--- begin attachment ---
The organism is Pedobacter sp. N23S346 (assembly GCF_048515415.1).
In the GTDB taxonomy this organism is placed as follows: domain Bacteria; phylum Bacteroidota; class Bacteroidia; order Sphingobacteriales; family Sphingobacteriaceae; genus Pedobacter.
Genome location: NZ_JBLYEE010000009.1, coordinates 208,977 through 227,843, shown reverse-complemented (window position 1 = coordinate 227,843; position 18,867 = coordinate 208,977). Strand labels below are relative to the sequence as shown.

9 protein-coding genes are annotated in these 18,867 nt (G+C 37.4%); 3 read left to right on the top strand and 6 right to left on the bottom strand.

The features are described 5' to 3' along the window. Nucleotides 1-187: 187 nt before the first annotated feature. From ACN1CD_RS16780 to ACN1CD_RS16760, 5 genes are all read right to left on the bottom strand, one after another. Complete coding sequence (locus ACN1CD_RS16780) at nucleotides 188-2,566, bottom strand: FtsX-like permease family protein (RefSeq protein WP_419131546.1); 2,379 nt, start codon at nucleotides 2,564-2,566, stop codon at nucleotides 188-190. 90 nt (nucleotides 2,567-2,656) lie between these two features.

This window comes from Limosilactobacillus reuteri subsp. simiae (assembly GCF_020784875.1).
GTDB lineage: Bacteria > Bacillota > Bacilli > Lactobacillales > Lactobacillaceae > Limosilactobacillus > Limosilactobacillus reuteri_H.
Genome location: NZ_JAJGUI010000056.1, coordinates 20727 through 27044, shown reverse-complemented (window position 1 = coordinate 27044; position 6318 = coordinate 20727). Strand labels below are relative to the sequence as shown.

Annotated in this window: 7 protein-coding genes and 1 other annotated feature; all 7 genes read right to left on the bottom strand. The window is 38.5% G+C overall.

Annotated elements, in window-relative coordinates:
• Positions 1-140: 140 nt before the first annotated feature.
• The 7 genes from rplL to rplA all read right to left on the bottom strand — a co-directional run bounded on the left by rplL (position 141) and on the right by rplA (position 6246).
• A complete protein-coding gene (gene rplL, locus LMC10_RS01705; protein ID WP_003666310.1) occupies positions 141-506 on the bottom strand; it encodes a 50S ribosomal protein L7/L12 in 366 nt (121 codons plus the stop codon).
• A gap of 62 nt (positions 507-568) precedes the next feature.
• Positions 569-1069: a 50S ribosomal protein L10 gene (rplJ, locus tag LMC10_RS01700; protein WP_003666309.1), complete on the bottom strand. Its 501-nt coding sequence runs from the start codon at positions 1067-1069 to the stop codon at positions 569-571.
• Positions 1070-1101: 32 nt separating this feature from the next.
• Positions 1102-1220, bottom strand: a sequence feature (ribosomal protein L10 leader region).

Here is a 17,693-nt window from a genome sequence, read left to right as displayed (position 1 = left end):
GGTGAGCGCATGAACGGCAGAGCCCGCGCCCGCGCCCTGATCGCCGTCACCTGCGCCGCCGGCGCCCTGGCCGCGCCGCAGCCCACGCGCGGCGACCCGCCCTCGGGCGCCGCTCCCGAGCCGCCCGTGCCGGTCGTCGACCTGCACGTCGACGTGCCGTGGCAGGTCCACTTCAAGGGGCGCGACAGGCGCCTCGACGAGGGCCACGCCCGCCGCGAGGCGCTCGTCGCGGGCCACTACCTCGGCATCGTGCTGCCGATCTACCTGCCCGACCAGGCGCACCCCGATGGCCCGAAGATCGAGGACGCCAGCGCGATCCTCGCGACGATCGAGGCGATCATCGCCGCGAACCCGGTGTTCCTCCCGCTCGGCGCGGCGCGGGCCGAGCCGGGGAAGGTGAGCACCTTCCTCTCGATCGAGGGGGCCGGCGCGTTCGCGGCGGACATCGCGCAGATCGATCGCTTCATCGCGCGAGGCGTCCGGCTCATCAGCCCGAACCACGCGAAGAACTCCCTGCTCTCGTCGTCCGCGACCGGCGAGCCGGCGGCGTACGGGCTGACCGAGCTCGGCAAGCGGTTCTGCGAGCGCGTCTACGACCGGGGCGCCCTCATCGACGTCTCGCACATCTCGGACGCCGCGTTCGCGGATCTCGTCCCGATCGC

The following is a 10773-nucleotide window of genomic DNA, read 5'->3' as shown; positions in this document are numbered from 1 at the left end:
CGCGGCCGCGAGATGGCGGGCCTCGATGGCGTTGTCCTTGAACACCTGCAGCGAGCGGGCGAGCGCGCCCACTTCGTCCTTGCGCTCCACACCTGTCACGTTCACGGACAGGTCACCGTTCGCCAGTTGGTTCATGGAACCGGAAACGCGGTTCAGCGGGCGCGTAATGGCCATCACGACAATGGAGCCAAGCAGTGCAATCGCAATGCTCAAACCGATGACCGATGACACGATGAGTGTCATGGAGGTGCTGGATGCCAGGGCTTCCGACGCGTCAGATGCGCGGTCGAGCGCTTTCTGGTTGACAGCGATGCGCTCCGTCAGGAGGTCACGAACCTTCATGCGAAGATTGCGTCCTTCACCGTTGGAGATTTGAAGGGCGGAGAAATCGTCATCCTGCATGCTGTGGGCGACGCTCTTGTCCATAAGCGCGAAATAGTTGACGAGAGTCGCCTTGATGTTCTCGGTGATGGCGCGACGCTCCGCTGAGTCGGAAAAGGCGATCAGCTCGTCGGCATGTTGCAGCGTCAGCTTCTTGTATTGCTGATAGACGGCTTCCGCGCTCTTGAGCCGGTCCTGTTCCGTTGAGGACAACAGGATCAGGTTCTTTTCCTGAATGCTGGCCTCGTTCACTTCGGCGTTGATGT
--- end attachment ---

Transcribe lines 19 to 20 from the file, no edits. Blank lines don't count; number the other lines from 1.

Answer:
GGTGAGCGCATGAACGGCAGAGCCCGCGCCCGCGCCCTGATCGCCGTCACCTGCGCCGCCGGCGCCCTGGCCGCGCCGCAGCCCACGCGCGGCGACCCGCCCTCGGGCGCCGCTCCCGAGCCGCCCGTGCCGGTCGTCGACCTGCACGTCGACGTGCCGTGGCAGGTCCACTTCAAGGGGCGCGACAGGCGCCTCGACGAGGGCCACGCCCGCCGCGAGGCGCTCGTCGCGGGCCACTACCTCGGCATCGTGCTGCCGATCTACCTGCCCGACCAGGCGCACCCCGATGGCCCGAAGATCGAGGACGCCAGCGCGATCCTCGCGACGATCGAGGCGATCATCGCCGCGAACCCGGTGTTCCTCCCGCTCGGCGCGGCGCGGGCCGAGCCGGGGAAGGTGAGCACCTTCCTCTCGATCGAGGGGGCCGGCGCGTTCGCGGCGGACATCGCGCAGATCGATCGCTTCATCGCGCGAGGCGTCCGGCTCATCAGCCCGAACCACGCGAAGAACTCCCTGCTCTCGTCGTCCGCGACCGGCGAGCCGGCGGCGTACGGGCTGACCGAGCTCGGCAAGCGGTTCTGCGAGCGCGTCTACGACCGGGGCGCCCTCATCGACGTCTCGCACATCTCGGACGCCGCGTTCGCGGATCTCGTCCCGATCGC

The following is a 10773-nucleotide window of genomic DNA, read 5'->3' as shown; positions in this document are numbered from 1 at the left end: